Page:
City of Boston Dials Down PC Energy Consumption By Nearly 45 Percent

PC Power Management Software Helps City Cut Costs by Reducing PC Energy Waste

Press Release

Seattle - April 17, 2007 - Verdiem, the leading developer of power management software for PC networks, today announced that the City of Boston has reduced PC energy use by an average of 44 percent on all computers using Verdiem's SURVEYOR software. Using SURVEYOR, the City of Boston is saving an average of 180 kWh of electricity or about $25 per PC annually. The city installed this software on all PCs at Boston City Hall in February 2007.

"From our green building requirements to our clean vehicle policies, sustainability is a critical component of the City of Boston's future," said Boston Mayor Thomas M. Menino. "Using Verdiem's SURVEYOR demonstrates the city's commitment to lead by example by reducing energy use and harmful greenhouse gas emissions while saving taxpayer money."

Studies show that PCs and monitors use as much as 14 percent of all power consumed in office environments. By using Verdiem's SURVEYOR, organizations like the City of Boston can centrally manage the sleep, shut down and wake cycles to eliminate PC power waste and reduce spending on energy. Verdiem and its customers are helping to reduce global warming and CO2 emissions. Based on its existing customer base, annual use of Verdiem technology reduces greenhouse gas emissions at a rate equal to taking more than 8,000 passenger cars off the road for an entire year, or conserving 4,317,988 gallons of gasoline.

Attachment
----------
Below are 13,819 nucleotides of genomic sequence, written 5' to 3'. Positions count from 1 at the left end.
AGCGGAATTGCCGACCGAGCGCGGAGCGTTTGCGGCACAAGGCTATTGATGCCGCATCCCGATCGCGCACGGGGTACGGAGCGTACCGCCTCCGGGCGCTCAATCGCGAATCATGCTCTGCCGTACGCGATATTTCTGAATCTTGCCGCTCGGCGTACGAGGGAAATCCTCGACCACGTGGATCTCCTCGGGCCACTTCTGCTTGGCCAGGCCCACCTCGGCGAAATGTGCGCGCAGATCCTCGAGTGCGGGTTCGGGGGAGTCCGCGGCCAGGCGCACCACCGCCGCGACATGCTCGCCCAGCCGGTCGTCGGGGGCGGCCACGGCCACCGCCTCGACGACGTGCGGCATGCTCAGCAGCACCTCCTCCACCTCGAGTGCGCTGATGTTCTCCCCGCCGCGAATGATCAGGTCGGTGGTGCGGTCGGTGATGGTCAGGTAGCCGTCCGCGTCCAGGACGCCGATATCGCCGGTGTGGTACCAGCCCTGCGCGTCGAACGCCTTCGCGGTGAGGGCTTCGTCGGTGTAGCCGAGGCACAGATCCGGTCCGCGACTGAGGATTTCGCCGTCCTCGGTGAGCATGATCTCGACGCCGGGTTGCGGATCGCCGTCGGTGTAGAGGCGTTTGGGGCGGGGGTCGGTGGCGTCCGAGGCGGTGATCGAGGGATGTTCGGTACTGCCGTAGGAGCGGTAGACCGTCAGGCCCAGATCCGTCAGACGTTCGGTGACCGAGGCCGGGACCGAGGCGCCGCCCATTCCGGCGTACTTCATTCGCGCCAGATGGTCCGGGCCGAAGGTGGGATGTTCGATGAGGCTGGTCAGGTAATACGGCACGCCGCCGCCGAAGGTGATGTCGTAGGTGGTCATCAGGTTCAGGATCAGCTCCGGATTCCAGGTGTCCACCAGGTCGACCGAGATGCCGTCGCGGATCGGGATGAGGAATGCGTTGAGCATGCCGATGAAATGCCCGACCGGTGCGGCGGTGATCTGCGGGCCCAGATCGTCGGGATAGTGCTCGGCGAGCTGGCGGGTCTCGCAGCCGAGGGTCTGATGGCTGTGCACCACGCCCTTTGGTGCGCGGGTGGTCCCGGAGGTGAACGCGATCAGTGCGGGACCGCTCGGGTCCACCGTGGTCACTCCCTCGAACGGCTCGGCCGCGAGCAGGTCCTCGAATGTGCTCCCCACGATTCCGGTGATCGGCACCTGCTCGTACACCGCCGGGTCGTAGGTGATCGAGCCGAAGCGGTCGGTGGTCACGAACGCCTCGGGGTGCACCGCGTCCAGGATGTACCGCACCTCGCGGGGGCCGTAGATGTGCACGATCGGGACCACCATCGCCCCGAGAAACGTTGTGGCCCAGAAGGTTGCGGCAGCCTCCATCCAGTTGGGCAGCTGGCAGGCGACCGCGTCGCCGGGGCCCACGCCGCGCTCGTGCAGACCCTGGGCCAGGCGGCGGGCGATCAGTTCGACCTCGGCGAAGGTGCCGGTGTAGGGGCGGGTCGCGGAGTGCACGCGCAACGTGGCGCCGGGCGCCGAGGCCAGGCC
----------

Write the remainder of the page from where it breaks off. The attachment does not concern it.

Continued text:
'The residents of Boston are justifiably proud of their beautiful and historic city," said Kevin Klustner, CEO, Verdiem. "They can take equal pride in the city's commitment to a green future. By deploying SURVEYOR, Mayor Menino is reducing the city's spending on energy and increasing its sustainability."

Under Mayor Menino's leadership, solar installations have been placed on a number of municipal buildings; the city has undertaken a large-scale retrofit of its school bus fleet of 500 school buses, using ultra low sulfur diesel, are being equipped with pollution control technologies, reducing tailpipe emissions by more than 90 percent; the city has completed installation of 25 combined heat and power units, a key element of the Boston Public Schools overall energy management program that saves taxpayers at least $8 million annually; and Boston was recognized as a national leader by the EPA's Green Power Partnership Program.

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